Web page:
Some of the Top Cards of 1976

Sunday, May 16, 2010

1976 Topps #441 - Gary Carter

  • Gary Carter was a Hall of Fame catcher for several teams, most notably the Montreal Expos and the New York Mets. In this card Gary is wearing #57, but he would later be given the number 8 which he wore for the rest of his career. He was a national champion in Punt, Pass, and Kick in 1961. Carter was drafted by the Expos in 1972. Gary played in the minors from 1972-1974. He had a brief stint in Montreal at the end of the 1974 season and batted .407 in 27 at bats.
  • Carter had a very good rookie season in 1975 and finised second to John Montefusco in NL Rookie of the Year voting. Gary batted .270 with 17 HR and 68 RBI. He represented the Expos in the All Star Game and played left field as a late inning defensive replacement.
  • Gary had a difficult second season in 1976. He had a broken finger that limited his effectiveness. He batted .219 in 97 games as he split time between the outfield and catcher.
  • Carter put it all together in 1977 and batted .284 with 30 HR and 84 RBI in 154 games. In each season from 1977 through 1988 (except the 1981 strike year) Carter played in 130 or more games. Gary batted .255 with 20 HR and 72 RBI in 1978.
  • In 1979 Gary made the NL All Star team (he was 1 for 2 with an RBI). He would be an All-Star each year from 1979 to 1988. Carter batted .283 with 22 HR and 75 RBI in 1979. He batted .264 with 29 HR and 101 RBI in 1980. He won his first Gold Glove and was second in NL MVP voting in 1980.
  • Carter had sort of an off-year in the only season (1981) that the Expos made the playoffs during his time there. Gary batted .251 with 16 HR and 68 RBI in '81. Carter hit two home runs in the 1981 All Star Game and was named the game's MVP. He won his second Gold Glove and his first Silver Slugger in '81. Gary had a great run in the playoffs. He batted .421 with 2 HR in five games in the NLDS and batted .438 in five games in the NLCS. Gary Carter: The No. 1 Catcher in the Majors - May 1981 Baseball Digest.
  • Gary won his third (and last) Gold Glove in 1982. He batted .293 with 29 HR and 97 RBI and won another Silver Slugger award. Carter batted .270 with 17 HR and 79 RBI in 1983.
  • Carter's last season in Montreal was in 1984. Gary homered in the 1984 All Star Game and got his second All Star MVP Award. He won the Silver Slugger, led the NL with 106 RBI, and batted .294 with 27 home runs. After the 1984 season Gary was traded to the New York Mets for Hubie Brooks, Mike Fitzgerald, Herm Winningham and Floyd Youmans.
  • Gary batted .281 with 32 HR and 100 RBI and won another Silver Slugger for his new ballclub in 1985. In 1986 he won his last Silver Slugger and was third behind Mike Schmidt and Glenn Davis. Carter batted .255 with 24 HR and 105 RBI during the regular season. He batted only .148 in the NLCS but batted .276 with 2 HR in the World Series as the Mets beat the Boston Red Sox in seven games. Gary Carter Has Paid His Dues; He May Be Pennant-Bound at Last - September 1986 Baseball Digest. The Game I'll Never Forget - July 1991 Baseball Digest.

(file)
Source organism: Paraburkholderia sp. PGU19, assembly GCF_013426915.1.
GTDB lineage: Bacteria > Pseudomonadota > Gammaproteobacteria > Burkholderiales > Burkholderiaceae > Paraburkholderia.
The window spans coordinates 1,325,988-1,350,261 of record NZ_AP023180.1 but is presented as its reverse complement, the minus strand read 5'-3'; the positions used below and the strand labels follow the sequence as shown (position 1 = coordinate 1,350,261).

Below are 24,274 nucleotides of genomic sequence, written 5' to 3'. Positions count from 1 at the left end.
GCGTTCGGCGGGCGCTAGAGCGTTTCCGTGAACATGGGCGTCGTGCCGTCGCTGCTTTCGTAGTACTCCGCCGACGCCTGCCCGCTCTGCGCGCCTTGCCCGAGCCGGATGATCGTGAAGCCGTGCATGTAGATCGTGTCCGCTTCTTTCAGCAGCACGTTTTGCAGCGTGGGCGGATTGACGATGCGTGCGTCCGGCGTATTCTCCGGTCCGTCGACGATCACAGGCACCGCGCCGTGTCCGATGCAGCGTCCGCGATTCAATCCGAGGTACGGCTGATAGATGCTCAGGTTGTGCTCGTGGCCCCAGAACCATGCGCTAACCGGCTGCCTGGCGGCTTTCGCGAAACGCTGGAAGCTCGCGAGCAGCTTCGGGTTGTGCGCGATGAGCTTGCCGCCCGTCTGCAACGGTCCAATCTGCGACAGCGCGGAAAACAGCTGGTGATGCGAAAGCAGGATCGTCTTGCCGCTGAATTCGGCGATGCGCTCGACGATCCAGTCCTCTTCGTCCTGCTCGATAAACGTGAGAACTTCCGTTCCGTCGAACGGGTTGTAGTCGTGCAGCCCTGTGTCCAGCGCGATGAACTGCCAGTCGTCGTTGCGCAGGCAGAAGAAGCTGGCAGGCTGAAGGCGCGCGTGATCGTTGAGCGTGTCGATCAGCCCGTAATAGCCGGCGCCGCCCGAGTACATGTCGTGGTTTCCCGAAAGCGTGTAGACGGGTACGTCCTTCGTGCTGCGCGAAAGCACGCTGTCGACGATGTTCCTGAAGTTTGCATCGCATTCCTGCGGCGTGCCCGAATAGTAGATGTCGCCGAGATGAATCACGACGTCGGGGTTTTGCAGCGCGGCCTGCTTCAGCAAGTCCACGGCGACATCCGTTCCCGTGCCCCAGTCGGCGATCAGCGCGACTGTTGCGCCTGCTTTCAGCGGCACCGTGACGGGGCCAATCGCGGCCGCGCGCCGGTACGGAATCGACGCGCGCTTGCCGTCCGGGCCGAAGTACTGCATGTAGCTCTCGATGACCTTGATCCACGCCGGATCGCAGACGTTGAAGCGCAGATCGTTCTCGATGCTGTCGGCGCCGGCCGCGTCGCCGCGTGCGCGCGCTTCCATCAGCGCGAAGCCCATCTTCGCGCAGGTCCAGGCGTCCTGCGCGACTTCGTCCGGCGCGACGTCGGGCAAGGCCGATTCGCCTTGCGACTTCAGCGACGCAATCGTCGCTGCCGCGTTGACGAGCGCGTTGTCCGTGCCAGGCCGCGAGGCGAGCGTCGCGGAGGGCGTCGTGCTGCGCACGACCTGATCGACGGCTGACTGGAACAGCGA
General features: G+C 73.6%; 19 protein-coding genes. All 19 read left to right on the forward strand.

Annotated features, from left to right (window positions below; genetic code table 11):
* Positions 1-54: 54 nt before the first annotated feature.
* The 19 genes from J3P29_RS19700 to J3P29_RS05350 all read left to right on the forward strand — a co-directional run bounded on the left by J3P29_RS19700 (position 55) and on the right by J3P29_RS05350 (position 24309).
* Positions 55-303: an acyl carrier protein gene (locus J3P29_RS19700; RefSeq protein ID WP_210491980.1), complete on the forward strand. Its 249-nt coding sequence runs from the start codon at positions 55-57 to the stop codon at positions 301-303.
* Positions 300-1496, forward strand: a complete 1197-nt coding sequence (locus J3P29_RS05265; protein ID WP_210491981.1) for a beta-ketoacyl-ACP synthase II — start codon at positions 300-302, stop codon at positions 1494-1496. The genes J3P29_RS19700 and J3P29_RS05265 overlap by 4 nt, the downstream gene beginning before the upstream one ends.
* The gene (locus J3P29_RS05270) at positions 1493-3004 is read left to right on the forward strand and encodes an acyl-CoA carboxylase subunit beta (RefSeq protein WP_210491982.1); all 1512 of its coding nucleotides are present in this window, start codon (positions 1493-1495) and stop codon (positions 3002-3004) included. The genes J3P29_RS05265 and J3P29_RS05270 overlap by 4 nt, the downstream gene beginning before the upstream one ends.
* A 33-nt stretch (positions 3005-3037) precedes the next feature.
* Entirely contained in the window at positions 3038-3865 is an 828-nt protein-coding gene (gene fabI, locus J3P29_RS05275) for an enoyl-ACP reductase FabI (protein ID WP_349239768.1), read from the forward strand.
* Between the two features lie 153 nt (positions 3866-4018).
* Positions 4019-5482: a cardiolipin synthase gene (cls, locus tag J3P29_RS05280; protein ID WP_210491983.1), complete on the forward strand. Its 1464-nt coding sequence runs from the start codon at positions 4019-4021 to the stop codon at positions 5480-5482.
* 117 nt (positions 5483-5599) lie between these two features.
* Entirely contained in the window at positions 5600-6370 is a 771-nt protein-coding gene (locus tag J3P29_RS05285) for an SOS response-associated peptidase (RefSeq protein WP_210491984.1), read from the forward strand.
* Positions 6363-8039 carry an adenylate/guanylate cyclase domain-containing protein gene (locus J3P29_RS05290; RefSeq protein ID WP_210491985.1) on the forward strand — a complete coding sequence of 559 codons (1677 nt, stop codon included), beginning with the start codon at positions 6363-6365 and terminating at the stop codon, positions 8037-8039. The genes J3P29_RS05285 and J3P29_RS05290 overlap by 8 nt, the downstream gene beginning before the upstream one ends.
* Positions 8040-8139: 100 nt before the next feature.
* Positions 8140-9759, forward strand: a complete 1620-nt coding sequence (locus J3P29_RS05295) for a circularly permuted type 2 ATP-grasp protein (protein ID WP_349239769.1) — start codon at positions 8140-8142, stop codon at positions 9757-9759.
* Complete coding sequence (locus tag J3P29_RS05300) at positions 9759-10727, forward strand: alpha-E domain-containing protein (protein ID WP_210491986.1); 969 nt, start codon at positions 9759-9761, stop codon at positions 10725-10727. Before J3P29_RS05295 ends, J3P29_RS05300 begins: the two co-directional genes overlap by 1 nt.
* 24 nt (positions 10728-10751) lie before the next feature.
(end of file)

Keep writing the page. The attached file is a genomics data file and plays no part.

• In 1987 Gary was 33 years old and his production started to wane a little. He batted .235 with 20 HR and 83 RBI in 1987. In 1988, his last season as a regular catcher, Gary batted .242 with 11 HR and 46 RBI. Carter played in all seven games of the 1988 NLDS and batted .242.
  • Carter missed about 10 weeks of the 1989 season with an injury. He played in only 50 games and batted .183 with 2 HR. The Mets released Carter after the 1989 season. Gary Carter: He's Not Conceding to Age, Yet! - April 1989 Baseball Digest.
  • Gary signed with the San Francisco Giants. He was a backup catcher for the Giants and batted .254 with 9 HR in 92 games. Carter became a free agent after the 1990 season and signed with the Los Angeles Dodgers. He backed up at catcher again in 1991 and batted .245 with 6 HR in 101 games. The Dodgers waived Carter after the 1991 season and he signed with the Expos. Gary batted .218 in 95 games with the Expos in 1992 and retired after the season. Gary Carter Finished his Noteworthy Career on His Own Terms - March 1993 Baseball Digest.
  • After his playing career Carter was an analyst on Florida Marlins broadcasts from 1993-1996. He managed in the Mets organization from 2005-2008, managed an independent league ballclub in 2009, and is now the head coach at Palm Beach Atlantic University. Carter was elected to the Hall of Fame in 2003. Gary Carter and Eddie  Murray Elected to Cooperstown - April 2003 Baseball Digest.
  • Edit 16 February 2012: Gary passed away today at the age of 57 of brain cancer.
  • Liked to face: Steve Carlton (.309 with 11 HR in 110 AB); Jim Rooker (.438 with 5 HR in 16 AB); Craig Swan (.397 in 58 AB)
  • Hated to face: Dennis Martinez (.071 in 28 AB); Tom Griffin (.080 in 25 AB); Rick Sutcliffe (.125 in 40 AB)

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